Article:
How is Lupus Diagnosed?

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Overview:

Lupus is a lingering auto-immune disease that can be caused by hormones, genes, environmental factors and microbes. Lupus is a condition in which the body itself is responsible for the infection and breakdown of cells. Lupus has a vast set of symptoms and signs which can be permanent or may disappear silently. A person suffering from Lupus may get a high fever, skin rashes, joint inflammation and Sjogren’s syndrome among others. Lupus is known to cause severe damage to vital organs.

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Lupus
Skin rash on face, an evident example of Lupus

Lupus Diagnosis:

Lupus diagnosis can be a complex process as its wide-ranging symptoms resemble that of many other illnesses. There is no specific lab test for a lupus diagnosis, instead, health care providers carry out a set of tests considering person’s signs and symptoms and rule out other prospective conditions that may have caused them, hence, lupus is diagnosed. Double-stranded DNA (ds-DNA) and Smith Antibody (Sm) are highly unambiguous antibodies associated with Lupus diagnosis.

Medical Staff will inquire you about your medical history and will perform physical examinations of symptoms before jumping to tests for diagnosis of lupus. There are 3 major lab tests that are carried out for lupus’s diagnosis. Lab tests can have limitations in diagnosing lupus, and this aspect makes lupus diagnosis even more complex.

Lupus Symptoms

Blood Tests

A variety of blood tests are carried out for lupus diagnosis as mentioned below;

Anti-Nuclear Antibody (ANA):

It is an antibody directed against the cell’s nuclei, ANA is present in the vast majority of lupus patients. Presence of ANA can help doctors diagnose lupus. This test, however, is unreliable as some lupus patients do not develop ANA while some may have developed ANA due to some other autoimmune disease.

Anti-Phospholipids Antibody (APA):

APA is an antibody directed against the phospholipids of the cell membrane. More than 60% of Lupus patients develop APA, so its presence can be helpful for a lupus diagnosis. Unluckily, positive APA results can also be unreliable for lupus diagnosis as it may have occurred due to some other ailment.

Anti-ds DNA test:

This is a test for an antibody that is concentrating against double-stranded DNA of the mammalian body, the centre of heredity. This test is very specific for lupus diagnosis because up to 90% of Lupus sufferers are known to develop this antibody. Unfortunately, even this test alone can’t be full relied upon as 20-25% patients may not develop this antibody, especially in the early stages. This aspect of blood tests makes Lupus diagnosis nothing less confusing than Houdini’s illusion.

Blood

Erythrocyte Sedimentation Rate (ESR):

This test is carried out for measuring the speed of settling of the blood cells. Cells that are inflated settle faster. Lupus causes inflammation of cells so if ESR is high it may help diagnose lupus. But, just like other blood tests, ESR is not specific for lupus and higher ESR could’ve been caused by infections and viruses.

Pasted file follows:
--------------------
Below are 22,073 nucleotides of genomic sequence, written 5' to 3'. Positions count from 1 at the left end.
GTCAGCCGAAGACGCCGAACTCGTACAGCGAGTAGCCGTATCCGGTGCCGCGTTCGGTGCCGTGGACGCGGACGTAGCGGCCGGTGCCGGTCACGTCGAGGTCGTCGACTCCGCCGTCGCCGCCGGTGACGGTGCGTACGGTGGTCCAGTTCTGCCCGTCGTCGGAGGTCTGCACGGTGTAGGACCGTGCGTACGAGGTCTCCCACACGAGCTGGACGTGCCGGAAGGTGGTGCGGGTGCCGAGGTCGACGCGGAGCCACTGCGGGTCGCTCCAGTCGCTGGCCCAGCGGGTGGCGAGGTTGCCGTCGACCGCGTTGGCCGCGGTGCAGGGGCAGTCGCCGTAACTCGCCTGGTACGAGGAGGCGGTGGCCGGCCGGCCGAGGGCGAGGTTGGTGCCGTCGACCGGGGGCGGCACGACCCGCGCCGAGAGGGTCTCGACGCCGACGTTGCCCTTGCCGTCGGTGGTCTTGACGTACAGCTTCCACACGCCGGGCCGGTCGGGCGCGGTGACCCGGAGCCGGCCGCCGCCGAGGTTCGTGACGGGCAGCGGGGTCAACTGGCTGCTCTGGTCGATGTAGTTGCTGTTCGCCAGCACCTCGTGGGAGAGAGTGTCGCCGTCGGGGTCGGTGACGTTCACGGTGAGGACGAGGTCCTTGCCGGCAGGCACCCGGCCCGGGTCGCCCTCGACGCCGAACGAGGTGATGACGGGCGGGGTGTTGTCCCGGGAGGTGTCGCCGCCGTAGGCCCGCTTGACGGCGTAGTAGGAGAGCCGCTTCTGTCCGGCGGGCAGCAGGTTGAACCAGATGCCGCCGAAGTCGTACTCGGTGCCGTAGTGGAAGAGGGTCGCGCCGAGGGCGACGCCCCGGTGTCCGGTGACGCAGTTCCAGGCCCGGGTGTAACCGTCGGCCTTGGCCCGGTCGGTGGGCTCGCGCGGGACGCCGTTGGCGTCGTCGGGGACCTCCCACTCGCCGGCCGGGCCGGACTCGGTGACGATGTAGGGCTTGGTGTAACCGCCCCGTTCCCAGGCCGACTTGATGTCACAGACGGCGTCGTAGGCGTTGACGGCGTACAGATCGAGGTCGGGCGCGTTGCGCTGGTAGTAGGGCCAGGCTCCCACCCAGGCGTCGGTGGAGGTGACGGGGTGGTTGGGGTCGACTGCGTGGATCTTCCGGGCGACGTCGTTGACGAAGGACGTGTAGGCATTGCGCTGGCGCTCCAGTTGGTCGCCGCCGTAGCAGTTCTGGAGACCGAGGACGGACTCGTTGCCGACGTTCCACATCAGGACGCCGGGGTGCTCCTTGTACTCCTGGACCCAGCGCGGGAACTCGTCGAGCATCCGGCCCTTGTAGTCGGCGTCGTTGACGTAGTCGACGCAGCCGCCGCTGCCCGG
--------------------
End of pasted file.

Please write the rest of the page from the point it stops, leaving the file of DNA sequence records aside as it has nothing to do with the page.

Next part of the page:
Complete Blood Count (CBC)

It is an associated test of lupus diagnosis in which a sample of blood is taken and its complete cell count is carried out. The test measures the total number of Red blood cells (RBCs), White Blood Cells (WBCs) and Platelets along with measurements for haemoglobin levels. If you have low RBC count then it can be a sign of anaemia which is one of the effects of lupus. The person can be diagnosed from lupus if he has low WBC and Platelets count as they are also one of the symptoms of anaemia. Results of this test are limited because a variety of diseases can cause abnormalities in cell count, which may resemble that of anaemia.

Chemical Evaluation

It is a test to evaluate the chemical working of Kidneys, Liver along with a check on basic chemical levels. This test is very accurate especially in later stages of lupus. Lupus affects the working of kidneys and liver causing a misbalance in chemical levels and this detection can be very helpful in Lupus diagnosis. Inopportunely, this evaluation is of little use in the early stages of lupus, lupus diagnosis remains a gargantuan task.

Urine tests

Apart from a set of blood tests some Urine tests are also very helpful in lupus diagnosis, such as;

Micro albuminuria:

This test is carried out to check for the presence of proteins in urine, even the smallest of amounts may refer to kidney disease. This test is more reliable than chemical evaluation as slightest of dysfunction is pointed out. But all kidney dysfunctions are not due to lupus so the results are not much satisfying.

Urinalysis:

This is urine screening carried out to check for the presence of sugars, WBCs and cellular matters in the urine. If any of such materials are present it means kidney’s Selective Reabsorption process is faulty. This fault may indicate kidney disease which can be an effect of lupus.

Lupus Diagnosis remains a mystery because, as of now, there’s no specific test on planet earth that is specific for it. The best way of defeating Lupus is to stay in constant touch with your doctor and following the medical protocols. Lupus is a scary disease but thankfully it’s not fatal. Lupus Foundation has a vast network around the globe which provides all those who may be suffering from lupus with best possible medical measures.

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